Wednesday, January 5, 2011
When creating your goals, there are aspects you should consider.
Be specific. Instead of write a novel, break it down to write a chapter a week.
Your goals should be self-attainable. By making your goal to be published, you put the outcome in another person's hands. To reach the goal of publication, your true goal should be to do everything in your power to make this possible. Write more. Submit more.
Reality should also reflect in your goals. A beginner athlete would not set the goal of playing in the big leagues. There are many goals to be accomplished before you would reach for such heights. If you're a short story writer who has decided to try writing a novel, don't make the goal of writing a best-seller. This is not realistic, at least not yet.
Time should be considered an important factor. The woman raising three young children and working outside the home would be asking for failure if her goal is to write a novel in a month. In no way should your writing goals be made around your life, but there is only so much time in a day, adjust accordingly.
I spent much of the second part of last year, adjusting and re-evaluating my goals. Determined to make as much progress as I could, I jumped in head first. After about two months, I burnt myself up in the process. So make your goals, but don't take on so much that it leaves no chances to enjoy life.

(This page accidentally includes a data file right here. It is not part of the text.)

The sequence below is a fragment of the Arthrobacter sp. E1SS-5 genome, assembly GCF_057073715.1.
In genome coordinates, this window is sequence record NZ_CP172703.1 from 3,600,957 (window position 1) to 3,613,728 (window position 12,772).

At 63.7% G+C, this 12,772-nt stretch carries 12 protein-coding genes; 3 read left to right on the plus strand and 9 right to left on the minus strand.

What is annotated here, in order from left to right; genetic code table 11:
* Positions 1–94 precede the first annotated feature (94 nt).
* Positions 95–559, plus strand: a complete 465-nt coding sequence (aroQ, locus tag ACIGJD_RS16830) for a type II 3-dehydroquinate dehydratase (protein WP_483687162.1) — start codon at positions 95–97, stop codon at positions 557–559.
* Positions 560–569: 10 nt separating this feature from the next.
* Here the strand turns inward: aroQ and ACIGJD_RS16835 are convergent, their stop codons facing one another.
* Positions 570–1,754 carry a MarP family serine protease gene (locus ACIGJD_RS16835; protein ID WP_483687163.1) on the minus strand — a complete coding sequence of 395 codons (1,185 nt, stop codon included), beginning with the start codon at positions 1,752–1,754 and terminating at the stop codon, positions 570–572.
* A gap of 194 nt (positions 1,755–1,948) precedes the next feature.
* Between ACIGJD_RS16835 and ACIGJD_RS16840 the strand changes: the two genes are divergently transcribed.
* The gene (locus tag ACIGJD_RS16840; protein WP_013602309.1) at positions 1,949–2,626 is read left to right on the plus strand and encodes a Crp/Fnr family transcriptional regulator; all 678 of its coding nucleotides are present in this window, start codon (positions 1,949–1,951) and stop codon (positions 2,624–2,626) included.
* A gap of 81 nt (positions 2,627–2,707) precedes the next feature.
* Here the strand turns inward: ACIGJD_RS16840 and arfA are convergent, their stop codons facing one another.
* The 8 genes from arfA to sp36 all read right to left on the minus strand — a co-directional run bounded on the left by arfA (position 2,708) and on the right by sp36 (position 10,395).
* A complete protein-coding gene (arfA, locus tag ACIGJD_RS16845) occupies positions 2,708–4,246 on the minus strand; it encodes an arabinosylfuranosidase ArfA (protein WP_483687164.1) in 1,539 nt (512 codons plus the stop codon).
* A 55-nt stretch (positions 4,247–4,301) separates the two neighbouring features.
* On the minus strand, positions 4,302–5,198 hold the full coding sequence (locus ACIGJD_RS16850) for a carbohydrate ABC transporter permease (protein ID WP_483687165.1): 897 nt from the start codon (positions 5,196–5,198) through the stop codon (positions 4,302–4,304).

If this is your first time setting goals in your writing, I suggest starting small. Make a plan for the week and see if it works out. If you planned too much, cut back a little. Shoot for a monthly goal with what you've learned from that first week. At the end of the month, look back and see if you accomplished everything you set out to finish.
Remember, baby steps are better than giant leaps that leave you flat on your face.
Have you set your goals for the week, month, or year? What are you waiting on?